Among Us has been plagued by hacks of late, bots that spam the chat with right-wing propaganda, and despawning that breaks the game. Developer InnerSloth is working on solutions for the social deduction game, but the fixes are taking time.
The hacks began earlier this week, when players started seeing the in-game chat fill up with messages of “Trump 2020”, and links with the threat of hacking your device if you don’t click-through. The bots responsible have infected a huge amount of rounds of the multiplayer game, leading to a lot of pressure on the developers, a team of three, to try and sort out a hotfix. Solutions are happening, with two waves of fixes having been released thus far.
“Alright, wave two of anti-hacks are going out. Wave one did fix impersonation, this is why the prominent hack now is just chat spam and mass despawn,” one of the devs tweeted. “Wave two should fix both of these. We’ll see where we need to go from there.” The replies are a steady mix of those who’re now playing bot-free, and many that aren’t, so it’s clear the studio still has a climb ahead of it.
The hacking was instigated by Eric Loris, whose Youtube channel and Discord is among the links being spammed by the bots. In an interview with Kotaku, he stated he has little remorse for the trouble he’s caused. “I was curious to see what would happen, and personally I found it funny. The anger and hatred is the part that makes it funny,” he said. “If you care about a game and are willing to go and spam dislike some random dude on the internet because you cant play it for three minutes, it’s stupid.”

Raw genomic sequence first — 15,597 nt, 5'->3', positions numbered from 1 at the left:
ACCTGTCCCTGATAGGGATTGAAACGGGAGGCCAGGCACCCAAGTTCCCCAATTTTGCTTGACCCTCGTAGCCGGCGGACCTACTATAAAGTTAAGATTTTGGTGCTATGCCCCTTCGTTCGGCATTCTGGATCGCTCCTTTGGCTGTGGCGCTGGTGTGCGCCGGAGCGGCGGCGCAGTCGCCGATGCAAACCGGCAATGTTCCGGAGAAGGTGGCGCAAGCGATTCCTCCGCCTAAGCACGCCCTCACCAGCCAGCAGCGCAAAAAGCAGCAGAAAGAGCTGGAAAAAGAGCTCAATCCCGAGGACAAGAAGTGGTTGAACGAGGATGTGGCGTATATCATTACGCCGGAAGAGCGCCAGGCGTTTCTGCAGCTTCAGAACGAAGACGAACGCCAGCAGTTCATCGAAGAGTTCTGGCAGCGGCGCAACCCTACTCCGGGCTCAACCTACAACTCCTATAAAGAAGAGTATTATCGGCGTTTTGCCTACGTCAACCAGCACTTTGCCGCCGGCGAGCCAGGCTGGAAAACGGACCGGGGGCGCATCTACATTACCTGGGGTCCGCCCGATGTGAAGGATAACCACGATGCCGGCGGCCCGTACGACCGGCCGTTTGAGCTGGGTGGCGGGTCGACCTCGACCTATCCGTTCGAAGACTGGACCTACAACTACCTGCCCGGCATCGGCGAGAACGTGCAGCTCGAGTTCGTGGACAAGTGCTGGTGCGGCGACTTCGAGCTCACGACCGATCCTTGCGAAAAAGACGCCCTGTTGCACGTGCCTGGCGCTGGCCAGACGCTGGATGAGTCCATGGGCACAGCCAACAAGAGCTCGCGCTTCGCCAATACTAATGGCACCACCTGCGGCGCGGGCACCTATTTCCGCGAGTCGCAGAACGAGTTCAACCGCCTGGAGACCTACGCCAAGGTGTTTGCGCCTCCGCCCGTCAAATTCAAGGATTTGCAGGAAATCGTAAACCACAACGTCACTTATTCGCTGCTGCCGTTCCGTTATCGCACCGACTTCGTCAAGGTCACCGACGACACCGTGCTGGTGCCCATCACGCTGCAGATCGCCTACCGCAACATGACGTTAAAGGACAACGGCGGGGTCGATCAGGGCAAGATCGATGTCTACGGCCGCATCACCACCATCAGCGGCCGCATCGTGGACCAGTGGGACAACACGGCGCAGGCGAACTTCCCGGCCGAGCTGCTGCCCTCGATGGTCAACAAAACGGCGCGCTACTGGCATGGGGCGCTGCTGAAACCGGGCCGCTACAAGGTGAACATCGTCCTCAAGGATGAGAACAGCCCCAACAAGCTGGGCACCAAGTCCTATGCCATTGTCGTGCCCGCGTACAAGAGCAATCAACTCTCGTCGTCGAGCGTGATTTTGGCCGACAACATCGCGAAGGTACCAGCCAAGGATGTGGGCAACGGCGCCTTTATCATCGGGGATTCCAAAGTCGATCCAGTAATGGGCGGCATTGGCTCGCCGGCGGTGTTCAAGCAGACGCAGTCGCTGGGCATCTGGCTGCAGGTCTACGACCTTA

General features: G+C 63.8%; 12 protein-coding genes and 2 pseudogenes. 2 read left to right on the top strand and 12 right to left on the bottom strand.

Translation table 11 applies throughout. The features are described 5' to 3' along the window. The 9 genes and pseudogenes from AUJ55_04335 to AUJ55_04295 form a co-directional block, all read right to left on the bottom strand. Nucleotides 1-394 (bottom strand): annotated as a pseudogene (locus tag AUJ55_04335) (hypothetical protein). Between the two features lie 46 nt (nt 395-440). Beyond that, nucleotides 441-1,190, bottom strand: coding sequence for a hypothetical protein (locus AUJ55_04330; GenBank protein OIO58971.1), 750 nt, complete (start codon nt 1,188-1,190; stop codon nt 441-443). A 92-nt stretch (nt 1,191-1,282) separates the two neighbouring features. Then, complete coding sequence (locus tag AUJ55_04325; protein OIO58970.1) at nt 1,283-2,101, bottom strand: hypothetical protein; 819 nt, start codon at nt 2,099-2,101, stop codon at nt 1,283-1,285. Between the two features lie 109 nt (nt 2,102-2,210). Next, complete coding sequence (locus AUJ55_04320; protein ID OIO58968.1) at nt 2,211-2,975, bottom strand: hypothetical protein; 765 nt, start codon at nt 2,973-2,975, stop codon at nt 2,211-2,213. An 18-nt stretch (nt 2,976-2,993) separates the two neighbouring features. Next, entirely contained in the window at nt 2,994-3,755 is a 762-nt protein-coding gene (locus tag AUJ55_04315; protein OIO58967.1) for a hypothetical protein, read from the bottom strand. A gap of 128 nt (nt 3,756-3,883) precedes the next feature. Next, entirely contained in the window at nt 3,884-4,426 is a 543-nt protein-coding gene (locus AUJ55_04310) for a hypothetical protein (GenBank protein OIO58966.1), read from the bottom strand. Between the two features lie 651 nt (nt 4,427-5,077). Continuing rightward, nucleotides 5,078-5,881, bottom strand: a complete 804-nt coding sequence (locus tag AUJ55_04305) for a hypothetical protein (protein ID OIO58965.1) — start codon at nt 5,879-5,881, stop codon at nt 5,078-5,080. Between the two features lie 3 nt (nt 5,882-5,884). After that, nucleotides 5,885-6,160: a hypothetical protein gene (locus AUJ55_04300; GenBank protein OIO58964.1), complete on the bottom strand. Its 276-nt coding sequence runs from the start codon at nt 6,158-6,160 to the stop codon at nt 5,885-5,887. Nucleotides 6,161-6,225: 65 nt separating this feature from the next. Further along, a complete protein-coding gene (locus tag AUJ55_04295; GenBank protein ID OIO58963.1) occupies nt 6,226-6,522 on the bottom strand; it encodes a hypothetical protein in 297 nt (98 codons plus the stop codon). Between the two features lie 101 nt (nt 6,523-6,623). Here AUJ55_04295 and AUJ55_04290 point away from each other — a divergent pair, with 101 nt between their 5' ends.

Alright, wave 2 of anti-hacks are going out:
Wave 1 did fix impersonation, this is why the prominent hack now is just chat spam and mass despawn (black room)
Wave 2 should fix both of these. We’ll see where we need to go from there.
— Forest (@forte_bass) October 24, 2020
This comes on the back of Among Us enjoying a massive boon in popularity, topping one-and-a-half million concurrent players in September. US House representative Alexandria Ocasio-Cortez played it in her debut livestream, as part of an initiative to encourage voting in the current US presidential election. If you haven’t jumped in yet, we have guides for the costumes and maps to get you started.